Are There Regulations for Hours Truckers Drive?
The Federal Motor Carrier Safety Administration (FMCSA) has the duty of regulating the number of hours truck drivers are allowed operate. This is done to ensure they do not drive while fatigued, which helps protect not only their safety, but the safety of others they share the road with as well.
In December 2011, a new rule was adopted by the FMCSA to combat the overwhelming proliferation of fatigued driving. While the rule is incredibly detailed, the heart of it focused on two primary updated requirements. This included:
- Drivers must take a 30-minute rest within the first eight hours of their shift.
- Drivers can use what is known as a “restart” only once every 168-hour work week. A restart is a 34-hour rest period, allowing drivers to catch up on sleep. This rule was intended to reduce the average maximum week a driver could work.
Additionally, drivers can drive up to 11 hours, and are limited to 14 hours within a duty period. This cannot be extended to make up for time spent on meals or fuel stops. Within a 7-day period, drivers cannot work more than 60 hours. To enforce these rules, the FMCSA put heavy penalties in place for violations. Some of these penalties include:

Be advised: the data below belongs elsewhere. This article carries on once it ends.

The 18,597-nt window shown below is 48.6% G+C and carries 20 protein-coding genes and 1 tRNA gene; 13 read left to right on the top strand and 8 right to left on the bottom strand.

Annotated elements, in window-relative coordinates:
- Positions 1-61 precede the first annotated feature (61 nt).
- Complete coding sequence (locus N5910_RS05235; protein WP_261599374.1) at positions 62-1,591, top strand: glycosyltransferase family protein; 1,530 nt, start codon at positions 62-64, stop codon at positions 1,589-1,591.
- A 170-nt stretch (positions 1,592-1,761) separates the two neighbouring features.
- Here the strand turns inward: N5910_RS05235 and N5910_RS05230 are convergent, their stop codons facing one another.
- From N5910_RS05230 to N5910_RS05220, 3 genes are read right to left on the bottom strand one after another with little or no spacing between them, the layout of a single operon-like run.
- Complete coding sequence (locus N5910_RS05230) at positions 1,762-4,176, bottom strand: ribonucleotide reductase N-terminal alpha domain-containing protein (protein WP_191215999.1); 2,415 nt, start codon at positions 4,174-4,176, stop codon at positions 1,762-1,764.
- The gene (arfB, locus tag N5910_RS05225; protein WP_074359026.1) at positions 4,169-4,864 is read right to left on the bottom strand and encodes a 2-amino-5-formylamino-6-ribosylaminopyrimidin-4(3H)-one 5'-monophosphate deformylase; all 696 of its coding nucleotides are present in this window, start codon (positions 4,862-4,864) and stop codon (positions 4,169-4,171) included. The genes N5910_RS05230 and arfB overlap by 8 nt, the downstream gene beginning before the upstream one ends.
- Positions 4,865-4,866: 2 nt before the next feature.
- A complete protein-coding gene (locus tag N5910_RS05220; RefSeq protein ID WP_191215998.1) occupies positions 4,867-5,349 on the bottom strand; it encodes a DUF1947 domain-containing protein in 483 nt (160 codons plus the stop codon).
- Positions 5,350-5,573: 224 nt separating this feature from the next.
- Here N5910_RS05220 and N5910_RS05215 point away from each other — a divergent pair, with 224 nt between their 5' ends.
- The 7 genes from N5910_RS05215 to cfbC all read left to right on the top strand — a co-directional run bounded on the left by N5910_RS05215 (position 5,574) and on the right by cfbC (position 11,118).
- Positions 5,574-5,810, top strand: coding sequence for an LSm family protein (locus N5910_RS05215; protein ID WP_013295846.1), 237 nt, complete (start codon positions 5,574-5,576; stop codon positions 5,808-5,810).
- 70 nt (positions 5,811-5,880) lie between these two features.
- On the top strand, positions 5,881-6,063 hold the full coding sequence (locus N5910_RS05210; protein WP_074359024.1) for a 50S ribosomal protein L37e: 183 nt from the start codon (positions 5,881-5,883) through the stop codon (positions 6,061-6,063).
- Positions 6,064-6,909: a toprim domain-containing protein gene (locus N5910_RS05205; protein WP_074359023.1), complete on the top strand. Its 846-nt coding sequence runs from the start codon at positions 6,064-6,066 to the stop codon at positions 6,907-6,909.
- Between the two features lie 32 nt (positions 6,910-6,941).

- Fines ranging from $1,000 to $11,000 per violation, which may be imposed on the driver, the carrier, or both.
- The safety rating of the carrier may be downgraded.
- A driver may be placed on shut down until enough off-duty time has been accumulated.
- It is also possible for federal criminal penalties to be brought against carriers or drivers who knowingly and willfully violate the hours-of-service regulations.
At Amanda Hall Injury Law, our Woodstock truck accident lawyers are well-versed in the laws and regulations surrounding commercial vehicle accidents. We have over 25 years of combined experience and will put it to work for you to develop strong and strategic claims on your behalf.
Call us today to request a consultation at (678) 647-7220.